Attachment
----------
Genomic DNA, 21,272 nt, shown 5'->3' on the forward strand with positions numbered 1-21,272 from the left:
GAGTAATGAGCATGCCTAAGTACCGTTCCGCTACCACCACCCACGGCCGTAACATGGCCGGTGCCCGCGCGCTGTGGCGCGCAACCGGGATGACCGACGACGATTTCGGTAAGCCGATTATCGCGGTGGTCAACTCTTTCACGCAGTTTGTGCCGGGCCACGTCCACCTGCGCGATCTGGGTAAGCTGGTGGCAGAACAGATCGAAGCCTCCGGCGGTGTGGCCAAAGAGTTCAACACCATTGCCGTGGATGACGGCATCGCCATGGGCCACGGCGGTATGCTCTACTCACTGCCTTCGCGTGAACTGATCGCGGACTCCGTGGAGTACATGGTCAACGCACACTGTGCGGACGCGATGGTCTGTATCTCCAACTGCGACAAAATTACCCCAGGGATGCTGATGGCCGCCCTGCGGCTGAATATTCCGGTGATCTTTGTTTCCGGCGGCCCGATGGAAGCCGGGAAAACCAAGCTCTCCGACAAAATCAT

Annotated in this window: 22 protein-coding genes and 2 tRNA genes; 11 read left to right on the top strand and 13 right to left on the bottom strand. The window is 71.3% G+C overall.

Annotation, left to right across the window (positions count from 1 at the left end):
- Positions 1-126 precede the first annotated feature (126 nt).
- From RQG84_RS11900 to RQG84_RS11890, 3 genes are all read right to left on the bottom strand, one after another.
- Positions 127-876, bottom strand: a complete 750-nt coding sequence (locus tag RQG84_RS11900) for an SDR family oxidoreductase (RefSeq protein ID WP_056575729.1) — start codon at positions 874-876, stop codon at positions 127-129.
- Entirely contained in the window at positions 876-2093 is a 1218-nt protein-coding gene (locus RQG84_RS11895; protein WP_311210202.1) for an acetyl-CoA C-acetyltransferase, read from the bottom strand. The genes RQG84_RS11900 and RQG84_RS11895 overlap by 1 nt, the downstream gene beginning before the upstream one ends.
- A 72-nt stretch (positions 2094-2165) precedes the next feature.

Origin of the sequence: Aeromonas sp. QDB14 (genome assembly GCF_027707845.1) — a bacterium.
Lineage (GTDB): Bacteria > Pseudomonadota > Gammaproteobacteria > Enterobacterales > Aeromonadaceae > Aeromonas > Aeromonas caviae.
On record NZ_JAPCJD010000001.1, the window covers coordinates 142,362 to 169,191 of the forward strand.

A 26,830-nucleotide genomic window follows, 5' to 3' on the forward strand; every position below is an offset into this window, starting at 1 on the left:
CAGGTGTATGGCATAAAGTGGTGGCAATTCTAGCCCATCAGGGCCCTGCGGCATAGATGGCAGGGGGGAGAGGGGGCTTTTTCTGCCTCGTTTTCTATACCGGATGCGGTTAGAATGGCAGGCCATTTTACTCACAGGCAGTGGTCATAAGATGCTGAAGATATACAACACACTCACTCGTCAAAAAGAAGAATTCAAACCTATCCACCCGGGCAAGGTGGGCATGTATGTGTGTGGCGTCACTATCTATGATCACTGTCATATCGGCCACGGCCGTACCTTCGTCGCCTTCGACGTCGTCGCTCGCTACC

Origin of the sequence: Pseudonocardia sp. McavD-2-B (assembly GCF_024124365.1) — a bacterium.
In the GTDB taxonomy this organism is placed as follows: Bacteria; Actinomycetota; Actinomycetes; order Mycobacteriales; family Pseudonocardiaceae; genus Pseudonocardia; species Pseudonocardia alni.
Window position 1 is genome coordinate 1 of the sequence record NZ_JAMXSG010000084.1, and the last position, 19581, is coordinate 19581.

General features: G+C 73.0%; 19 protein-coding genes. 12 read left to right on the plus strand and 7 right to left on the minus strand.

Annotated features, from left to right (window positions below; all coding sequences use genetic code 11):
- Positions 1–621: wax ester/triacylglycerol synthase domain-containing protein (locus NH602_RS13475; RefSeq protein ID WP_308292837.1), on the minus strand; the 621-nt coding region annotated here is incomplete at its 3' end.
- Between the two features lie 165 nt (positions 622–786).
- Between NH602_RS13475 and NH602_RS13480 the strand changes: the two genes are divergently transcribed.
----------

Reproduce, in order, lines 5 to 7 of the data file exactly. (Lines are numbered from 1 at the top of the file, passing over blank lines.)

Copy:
- Positions 1-126 precede the first annotated feature (126 nt).
- From RQG84_RS11900 to RQG84_RS11890, 3 genes are all read right to left on the bottom strand, one after another.
- Positions 127-876, bottom strand: a complete 750-nt coding sequence (locus tag RQG84_RS11900) for an SDR family oxidoreductase (RefSeq protein ID WP_056575729.1) — start codon at positions 874-876, stop codon at positions 127-129.